While regulatory authorities are rightfully cautious about restricting registrants’ expressions of views that are inherently and clearly “political” in nature, e.g., opinions about about weighing the harms of COVID against the harms of pandemic “lockdown” policies, regulatory authorities may wish to look more carefully at underlying statements of “facts”, e.g., about the nature of dangers of COVID-19, that may fall more squarely within the scopes of professional practice that they regulate, and whether such professional statements have support within the profession.

If a regulatory authority considers the Charter rights of registrants, but concludes that preventing specific kinds of professional misrepresentations is a proportional means of furthering a pressing and substantial objective, such a conclusion may be reasonable. For a more recent case where a court addressed the constitutionality of restrictive measures relating to the COVID-19 pademic, see our companion blog entry in Beaudoin v British Columbia, 2021 BCSC 512 (our summary is here).

3. Freedom of expression

Regulatory authorities are no strangers to the constraints on their regulatory powers arising from Charter rights. In addition to revealing the thorny issue of the extent to which regulatory authorities may regulate pandemic-related speech, 2020 saw some notables where courts have addressed the extent to which speech may be limited.

For example, in the “death midwives” case, the BC Court of Appeal upheld the constitutionality of statutory restrictions under the Health Professions Act against anyone using titles reserved to specific professions as occupational titles relating to any kind of work, and not merely health-related work: College of Midwives of British Columbia v. MaryMoon2020 BCCA 224 (which we wrote about here).

More problematically, the Saskatchewan Court of Appeal also held that a discipline committee erred in how it decided that an off-duty nurse had committed misconduct when, on social media, she criticized facility health care professionals who had cared for her grandfather: Strom v. Saskatchewan Registered Nurses Association2020 SKCA 112 (which we wrote about here).

4. Indigenous-specific discrimination in BC healthcare

In November 2020, Mary Ellen Turpel-Lafond released her report, In Plain Sight, concerning racism, stereotyping and discrimination against Indigenous peoples in the B.C. health care system. (The full report may be found here, or our archived copy here.) The report concludes “widespread systemic racism against Indigenous peoples . This racism results in a range of negative impacts, harm, and even death.” The report sets out eleven findings about the experiences of Indigenous peoples in the BC healthcare system:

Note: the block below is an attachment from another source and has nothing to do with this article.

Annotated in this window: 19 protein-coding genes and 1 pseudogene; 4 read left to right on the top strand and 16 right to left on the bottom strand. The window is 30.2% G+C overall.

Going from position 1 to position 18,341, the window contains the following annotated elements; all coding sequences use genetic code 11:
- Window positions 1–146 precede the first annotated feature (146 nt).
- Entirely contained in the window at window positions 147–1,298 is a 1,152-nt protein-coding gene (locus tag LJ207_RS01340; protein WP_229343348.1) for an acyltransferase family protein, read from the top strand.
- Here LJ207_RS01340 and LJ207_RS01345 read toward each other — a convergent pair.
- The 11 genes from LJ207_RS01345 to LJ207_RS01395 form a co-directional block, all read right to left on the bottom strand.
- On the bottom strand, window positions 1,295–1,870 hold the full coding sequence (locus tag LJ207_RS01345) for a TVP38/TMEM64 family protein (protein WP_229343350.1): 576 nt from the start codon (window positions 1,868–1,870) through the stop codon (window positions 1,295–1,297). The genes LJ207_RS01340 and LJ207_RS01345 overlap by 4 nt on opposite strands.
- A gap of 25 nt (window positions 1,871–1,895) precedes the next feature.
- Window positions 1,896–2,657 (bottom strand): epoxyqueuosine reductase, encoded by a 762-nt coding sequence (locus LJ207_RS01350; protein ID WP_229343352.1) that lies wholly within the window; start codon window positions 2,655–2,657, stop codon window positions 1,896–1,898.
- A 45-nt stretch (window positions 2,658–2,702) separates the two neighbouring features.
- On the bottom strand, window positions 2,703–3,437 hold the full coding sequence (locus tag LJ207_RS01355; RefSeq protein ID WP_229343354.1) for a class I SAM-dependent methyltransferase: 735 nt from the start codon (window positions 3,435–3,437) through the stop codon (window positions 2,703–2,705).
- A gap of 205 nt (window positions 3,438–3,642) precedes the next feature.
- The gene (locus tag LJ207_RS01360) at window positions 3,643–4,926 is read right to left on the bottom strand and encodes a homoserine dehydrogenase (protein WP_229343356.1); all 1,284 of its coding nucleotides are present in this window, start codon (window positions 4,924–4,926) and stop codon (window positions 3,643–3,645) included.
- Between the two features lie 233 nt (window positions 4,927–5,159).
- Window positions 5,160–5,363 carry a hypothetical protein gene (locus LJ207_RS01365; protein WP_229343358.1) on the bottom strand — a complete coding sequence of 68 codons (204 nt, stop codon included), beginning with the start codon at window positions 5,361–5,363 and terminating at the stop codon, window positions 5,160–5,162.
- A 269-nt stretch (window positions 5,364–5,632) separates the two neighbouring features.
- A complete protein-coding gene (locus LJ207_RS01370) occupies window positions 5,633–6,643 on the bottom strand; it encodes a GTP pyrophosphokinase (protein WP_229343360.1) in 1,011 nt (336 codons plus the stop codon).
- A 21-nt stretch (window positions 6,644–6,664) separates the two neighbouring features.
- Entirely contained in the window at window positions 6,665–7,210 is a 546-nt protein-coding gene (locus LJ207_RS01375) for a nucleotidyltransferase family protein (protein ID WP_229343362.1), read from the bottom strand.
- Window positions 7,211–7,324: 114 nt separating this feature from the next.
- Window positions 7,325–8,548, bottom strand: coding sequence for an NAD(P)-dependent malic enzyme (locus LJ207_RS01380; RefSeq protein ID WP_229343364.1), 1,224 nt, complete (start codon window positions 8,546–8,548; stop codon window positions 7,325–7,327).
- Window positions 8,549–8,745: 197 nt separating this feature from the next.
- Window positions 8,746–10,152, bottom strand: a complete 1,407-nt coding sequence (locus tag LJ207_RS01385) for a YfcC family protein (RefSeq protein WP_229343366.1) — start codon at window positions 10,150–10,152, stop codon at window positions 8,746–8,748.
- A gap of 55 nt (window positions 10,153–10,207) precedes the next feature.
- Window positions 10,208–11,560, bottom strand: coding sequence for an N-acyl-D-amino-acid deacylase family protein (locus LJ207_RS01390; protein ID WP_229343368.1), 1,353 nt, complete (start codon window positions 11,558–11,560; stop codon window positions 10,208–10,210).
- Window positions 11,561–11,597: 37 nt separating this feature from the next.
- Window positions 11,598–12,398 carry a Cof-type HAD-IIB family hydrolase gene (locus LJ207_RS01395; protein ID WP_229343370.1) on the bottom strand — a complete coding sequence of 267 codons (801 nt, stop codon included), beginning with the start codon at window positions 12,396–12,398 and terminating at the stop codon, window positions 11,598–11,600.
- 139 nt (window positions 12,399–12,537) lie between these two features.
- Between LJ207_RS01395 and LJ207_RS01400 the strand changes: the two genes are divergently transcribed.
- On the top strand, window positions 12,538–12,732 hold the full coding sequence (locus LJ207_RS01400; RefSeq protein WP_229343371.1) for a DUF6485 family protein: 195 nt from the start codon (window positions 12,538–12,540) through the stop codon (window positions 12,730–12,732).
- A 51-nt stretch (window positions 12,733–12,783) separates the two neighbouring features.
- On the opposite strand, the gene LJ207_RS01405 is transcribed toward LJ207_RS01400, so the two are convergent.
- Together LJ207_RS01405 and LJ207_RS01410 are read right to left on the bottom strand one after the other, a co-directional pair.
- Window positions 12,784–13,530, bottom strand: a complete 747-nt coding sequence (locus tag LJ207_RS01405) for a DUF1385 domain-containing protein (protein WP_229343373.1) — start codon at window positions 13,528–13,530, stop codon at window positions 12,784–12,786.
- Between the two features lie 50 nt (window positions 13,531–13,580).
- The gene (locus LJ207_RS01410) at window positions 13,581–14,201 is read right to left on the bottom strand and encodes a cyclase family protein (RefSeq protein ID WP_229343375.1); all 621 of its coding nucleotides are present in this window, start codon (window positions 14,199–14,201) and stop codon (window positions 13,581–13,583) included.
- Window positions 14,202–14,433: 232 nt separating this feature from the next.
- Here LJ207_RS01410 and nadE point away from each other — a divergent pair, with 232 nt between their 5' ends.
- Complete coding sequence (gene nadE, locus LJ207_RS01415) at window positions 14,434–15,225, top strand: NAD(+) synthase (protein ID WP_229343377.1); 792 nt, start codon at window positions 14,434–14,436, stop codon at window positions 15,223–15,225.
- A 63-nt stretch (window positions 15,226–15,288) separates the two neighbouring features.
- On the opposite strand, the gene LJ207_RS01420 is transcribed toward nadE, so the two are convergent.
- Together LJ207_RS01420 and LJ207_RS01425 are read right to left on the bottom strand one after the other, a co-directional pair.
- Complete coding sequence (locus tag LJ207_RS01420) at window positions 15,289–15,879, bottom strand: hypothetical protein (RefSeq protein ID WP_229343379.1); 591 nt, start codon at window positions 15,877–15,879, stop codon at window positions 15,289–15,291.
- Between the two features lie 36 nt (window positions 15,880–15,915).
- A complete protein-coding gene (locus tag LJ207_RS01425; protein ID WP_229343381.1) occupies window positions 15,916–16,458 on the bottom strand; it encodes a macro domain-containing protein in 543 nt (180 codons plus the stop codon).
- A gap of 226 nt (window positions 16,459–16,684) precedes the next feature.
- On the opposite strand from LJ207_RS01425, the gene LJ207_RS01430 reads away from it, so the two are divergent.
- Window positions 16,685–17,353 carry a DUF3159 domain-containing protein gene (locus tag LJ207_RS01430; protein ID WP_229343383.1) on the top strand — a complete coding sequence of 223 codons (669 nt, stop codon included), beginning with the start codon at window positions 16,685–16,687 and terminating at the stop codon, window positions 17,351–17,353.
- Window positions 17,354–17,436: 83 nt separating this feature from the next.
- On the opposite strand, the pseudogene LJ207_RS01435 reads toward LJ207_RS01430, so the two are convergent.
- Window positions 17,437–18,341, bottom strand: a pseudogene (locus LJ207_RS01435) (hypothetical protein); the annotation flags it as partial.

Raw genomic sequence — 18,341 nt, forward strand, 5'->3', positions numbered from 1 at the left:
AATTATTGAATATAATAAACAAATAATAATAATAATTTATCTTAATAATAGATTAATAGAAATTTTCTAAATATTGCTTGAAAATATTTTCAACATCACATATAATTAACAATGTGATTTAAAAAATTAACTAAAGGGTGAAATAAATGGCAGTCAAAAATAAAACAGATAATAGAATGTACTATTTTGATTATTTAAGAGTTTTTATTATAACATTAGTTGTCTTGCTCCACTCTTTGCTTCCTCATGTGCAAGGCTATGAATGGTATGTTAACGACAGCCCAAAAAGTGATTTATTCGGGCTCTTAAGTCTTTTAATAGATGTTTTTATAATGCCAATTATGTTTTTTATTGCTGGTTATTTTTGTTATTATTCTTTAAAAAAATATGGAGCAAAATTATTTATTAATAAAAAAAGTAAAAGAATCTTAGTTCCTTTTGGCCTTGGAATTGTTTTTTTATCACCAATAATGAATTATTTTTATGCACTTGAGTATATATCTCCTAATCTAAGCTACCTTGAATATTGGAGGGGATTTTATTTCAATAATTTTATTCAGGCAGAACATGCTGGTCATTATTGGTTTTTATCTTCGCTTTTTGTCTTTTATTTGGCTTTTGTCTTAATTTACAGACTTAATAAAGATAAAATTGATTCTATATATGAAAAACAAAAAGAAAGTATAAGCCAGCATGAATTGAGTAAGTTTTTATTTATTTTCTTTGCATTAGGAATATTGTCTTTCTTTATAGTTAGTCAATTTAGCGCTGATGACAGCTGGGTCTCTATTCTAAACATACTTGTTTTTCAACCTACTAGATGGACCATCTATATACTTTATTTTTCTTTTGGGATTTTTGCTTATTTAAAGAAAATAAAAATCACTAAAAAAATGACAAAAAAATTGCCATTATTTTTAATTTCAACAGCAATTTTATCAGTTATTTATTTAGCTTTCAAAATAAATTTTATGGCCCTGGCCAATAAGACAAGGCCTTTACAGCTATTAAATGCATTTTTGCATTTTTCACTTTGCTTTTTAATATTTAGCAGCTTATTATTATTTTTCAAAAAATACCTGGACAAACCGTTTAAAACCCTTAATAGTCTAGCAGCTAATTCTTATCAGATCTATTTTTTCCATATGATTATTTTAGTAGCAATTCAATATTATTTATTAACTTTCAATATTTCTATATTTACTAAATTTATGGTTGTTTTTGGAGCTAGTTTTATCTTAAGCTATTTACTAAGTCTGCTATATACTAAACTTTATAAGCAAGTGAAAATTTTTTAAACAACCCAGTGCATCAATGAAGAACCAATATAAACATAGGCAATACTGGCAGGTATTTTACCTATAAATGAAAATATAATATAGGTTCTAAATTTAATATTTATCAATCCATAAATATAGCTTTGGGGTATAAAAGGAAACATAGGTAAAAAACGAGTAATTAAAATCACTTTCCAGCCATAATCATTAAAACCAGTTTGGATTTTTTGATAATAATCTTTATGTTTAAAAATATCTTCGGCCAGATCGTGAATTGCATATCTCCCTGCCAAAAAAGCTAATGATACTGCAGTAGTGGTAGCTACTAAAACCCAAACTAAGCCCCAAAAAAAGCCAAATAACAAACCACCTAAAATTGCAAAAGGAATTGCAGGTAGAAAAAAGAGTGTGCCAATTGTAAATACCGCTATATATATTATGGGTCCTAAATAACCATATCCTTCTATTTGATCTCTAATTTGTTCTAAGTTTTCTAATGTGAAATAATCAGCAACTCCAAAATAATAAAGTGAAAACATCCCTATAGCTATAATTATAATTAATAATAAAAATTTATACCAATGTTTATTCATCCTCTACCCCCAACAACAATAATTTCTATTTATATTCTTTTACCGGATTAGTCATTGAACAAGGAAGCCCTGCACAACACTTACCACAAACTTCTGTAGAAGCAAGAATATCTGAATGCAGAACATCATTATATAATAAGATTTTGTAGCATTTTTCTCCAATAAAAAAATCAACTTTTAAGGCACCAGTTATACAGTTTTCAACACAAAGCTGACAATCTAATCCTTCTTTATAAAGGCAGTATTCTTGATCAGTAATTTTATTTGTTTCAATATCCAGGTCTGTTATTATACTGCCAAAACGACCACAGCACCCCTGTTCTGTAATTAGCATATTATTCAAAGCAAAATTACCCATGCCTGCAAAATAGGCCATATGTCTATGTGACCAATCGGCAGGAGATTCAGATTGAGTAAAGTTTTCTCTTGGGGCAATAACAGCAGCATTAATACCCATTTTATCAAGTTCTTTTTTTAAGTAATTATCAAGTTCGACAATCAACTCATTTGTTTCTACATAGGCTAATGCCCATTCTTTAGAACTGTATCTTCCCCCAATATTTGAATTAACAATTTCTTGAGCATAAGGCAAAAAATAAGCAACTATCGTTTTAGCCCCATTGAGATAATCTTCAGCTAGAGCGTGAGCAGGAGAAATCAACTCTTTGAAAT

1. Widespread Indigenous-specific stereotyping, racism and discrimination exist in the BC health care system;
  2. Racism limits access to medical treatment and negatively affects the health and wellness of Indigenous peoples in BC;
  3. Indigenous women and girls are disproportionately impacted by Indigenous-specific racism in the health care system;
  4. Current public health emergencies magnify racism and vulnerabilities and disproportionately impact Indigenous peoples;
  5. Indigenous health care workers face significant racism and discrimination in their work and study environments;
  6. Current education and training programs are inadequate to address Indigenous-specific racism in health care;
  7. Complaints processes in the health care system do not work for Indigenous peoples;
  8. Indigenous health practices and knowledge are not integrated into the health care system in a meaningful and consistent way;
  9. There is insufficient integration, or “hard-wiring” of Indigenous cultural safety throughout the health care system;
  10. Indigenous structures and roles in health decision-making need to be strengthened; and
  11. There is no accountability for eliminating Indigenous-specific racism in the BC health care system, including system-wide data and monitoring of progress.

The report goes on to make twenty-four recommendations for uprooting Indigenous-specific racism that will require shifts in “governance, leadership, legislation and policy, education, and practice” (p.2).

5. Abrametz and procedurally unfair “delay”

In 2020, the Saskatchewan Court of Appeal took what seems to be a far stricter approach than what the Supreme Court of Canada set out in Blencoe (2000 SCC 44) to how long regulatory authorities have before they must reach a disciplinary outcome: Abrametz v Law Society of Saskatchewan2020 SKCA 81.

The relevance of the Abrametz case to practice in BC arises from the Supreme Court of Canada granting, on February 25, 2021, leave to the appeal for the Law Society of Saskatchewan. (As of this writing, the parties have not filed their factums, but they will eventually be available here.)